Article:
Bats are important wildlife to their ecologic system, but they are also a zoonotic disease reservoir. Close bat–human interaction can lead to pathogen spillover. We conducted a qualitative study in two districts of Bangladesh and interviewed 30 bat hunters who hunt bats primarily for consumption, to understand the process and their reasons for hunting bats and their perceptions about bats and bat-borne disease. Most hunters catch bats during winter nights, using a net. Bat meat is used for household consumption, and the surplus is sold to cover household expenditures. They prepare the bat meat at home to sell it in their own and in neighboring communities. They also sell live bats to traditional healers. They report that the bat population has declined compared with 5 or 10 years ago, a decline they attribute to hunting and deforestation. Many have heard of a disease from bat-contaminated date palm sap but do not believe that bats can spread such disease to humans. Close bat–human interaction reported in this study pose a risk of pathogen spillover. Conservation initiatives have the potential to reduce such interaction and so both reduce disease risk and support the ecology.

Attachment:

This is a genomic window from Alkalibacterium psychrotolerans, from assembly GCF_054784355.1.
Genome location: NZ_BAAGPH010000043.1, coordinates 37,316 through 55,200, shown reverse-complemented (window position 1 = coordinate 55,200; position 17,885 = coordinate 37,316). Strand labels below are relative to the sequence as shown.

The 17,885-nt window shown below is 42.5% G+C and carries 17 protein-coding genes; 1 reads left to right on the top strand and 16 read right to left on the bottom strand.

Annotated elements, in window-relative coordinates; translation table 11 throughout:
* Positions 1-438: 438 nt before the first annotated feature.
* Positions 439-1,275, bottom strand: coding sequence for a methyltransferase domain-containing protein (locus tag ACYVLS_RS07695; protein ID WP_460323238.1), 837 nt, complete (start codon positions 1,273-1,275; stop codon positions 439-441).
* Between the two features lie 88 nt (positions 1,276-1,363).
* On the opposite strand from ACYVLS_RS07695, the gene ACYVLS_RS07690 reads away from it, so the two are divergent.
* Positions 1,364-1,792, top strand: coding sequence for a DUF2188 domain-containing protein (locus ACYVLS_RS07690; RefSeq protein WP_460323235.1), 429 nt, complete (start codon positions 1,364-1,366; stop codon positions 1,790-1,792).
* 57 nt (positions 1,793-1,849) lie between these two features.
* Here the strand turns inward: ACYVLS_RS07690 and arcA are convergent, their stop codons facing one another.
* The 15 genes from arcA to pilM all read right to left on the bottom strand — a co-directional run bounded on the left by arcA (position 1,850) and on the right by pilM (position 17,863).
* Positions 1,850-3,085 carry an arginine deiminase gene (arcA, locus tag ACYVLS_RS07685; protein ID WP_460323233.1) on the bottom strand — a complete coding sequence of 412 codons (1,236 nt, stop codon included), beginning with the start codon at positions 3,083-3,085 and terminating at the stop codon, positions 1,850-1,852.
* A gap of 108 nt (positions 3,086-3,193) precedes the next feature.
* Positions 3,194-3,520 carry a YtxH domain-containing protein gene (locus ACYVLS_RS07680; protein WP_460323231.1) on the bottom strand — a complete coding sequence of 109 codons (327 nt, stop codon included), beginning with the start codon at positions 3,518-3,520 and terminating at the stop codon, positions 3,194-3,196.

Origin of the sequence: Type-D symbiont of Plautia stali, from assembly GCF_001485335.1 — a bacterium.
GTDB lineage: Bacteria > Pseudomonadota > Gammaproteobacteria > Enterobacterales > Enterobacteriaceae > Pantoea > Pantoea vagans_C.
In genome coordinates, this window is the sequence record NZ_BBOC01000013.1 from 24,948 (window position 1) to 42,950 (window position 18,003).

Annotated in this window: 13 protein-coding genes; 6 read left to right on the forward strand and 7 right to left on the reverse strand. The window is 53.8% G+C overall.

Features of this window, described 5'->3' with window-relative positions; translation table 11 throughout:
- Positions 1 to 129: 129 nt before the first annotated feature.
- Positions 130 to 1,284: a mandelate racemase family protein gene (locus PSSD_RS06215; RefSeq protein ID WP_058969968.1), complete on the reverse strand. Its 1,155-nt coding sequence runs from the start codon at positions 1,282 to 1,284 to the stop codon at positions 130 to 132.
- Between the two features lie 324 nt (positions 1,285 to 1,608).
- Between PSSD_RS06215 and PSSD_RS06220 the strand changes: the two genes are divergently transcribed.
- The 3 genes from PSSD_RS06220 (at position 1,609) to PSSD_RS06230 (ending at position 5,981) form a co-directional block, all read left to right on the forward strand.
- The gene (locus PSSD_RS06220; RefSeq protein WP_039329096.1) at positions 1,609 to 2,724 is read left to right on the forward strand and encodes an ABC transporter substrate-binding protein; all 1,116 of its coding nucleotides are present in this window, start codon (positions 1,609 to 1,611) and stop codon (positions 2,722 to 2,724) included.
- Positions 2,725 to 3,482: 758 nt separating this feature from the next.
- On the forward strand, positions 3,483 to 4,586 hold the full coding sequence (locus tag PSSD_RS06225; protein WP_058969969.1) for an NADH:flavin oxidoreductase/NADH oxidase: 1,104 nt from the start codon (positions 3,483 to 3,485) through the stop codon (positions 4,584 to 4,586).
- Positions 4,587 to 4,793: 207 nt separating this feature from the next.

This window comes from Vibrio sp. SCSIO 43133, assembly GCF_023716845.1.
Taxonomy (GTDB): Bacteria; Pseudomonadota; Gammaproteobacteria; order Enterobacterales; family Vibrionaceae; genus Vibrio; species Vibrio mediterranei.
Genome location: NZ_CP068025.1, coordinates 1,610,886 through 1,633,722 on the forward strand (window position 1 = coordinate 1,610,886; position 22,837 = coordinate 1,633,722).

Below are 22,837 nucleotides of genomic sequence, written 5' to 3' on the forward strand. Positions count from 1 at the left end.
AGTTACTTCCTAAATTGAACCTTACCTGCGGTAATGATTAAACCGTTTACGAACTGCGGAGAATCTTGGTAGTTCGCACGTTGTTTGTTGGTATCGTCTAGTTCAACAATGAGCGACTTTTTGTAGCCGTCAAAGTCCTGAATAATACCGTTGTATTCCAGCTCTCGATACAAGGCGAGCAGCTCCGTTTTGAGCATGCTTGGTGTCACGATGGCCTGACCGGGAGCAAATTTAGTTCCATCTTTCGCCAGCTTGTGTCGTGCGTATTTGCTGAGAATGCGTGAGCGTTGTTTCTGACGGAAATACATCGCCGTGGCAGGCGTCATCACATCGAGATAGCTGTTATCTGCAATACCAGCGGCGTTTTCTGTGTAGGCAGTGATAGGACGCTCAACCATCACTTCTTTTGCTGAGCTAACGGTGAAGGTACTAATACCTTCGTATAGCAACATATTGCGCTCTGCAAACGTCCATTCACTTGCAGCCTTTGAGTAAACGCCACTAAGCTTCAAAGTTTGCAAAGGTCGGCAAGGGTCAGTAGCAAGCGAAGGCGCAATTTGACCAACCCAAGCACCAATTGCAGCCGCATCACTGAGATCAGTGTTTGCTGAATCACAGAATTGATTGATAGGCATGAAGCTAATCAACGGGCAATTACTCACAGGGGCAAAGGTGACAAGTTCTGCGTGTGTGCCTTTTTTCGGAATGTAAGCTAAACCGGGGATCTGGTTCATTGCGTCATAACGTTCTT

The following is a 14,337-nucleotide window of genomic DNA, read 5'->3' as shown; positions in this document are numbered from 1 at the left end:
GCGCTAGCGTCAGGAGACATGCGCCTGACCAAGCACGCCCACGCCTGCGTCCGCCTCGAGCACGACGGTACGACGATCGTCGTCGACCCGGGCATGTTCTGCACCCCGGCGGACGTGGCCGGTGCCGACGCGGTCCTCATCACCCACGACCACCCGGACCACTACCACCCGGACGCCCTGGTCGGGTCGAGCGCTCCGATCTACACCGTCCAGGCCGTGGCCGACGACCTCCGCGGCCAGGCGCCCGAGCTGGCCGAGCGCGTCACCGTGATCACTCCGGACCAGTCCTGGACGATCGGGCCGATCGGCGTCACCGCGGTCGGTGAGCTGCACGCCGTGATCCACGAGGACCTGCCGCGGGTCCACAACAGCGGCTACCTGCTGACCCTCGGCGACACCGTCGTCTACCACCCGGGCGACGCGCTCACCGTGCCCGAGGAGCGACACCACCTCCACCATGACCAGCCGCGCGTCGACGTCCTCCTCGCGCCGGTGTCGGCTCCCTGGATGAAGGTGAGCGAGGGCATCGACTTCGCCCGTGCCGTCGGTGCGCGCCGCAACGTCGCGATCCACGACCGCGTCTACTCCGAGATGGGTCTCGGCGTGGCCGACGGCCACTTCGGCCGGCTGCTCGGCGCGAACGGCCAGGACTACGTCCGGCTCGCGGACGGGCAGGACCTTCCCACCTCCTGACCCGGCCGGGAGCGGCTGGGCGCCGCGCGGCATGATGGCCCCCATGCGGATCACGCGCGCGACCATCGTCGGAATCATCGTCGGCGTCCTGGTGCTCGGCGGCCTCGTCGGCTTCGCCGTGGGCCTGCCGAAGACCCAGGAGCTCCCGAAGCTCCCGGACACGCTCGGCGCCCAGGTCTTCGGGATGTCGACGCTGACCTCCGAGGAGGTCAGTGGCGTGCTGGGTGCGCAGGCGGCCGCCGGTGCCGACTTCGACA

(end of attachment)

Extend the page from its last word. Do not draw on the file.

- Nipah virus infection
- Qualitative research
ASJC Scopus subject areas
- Health, Toxicology and Mutagenesis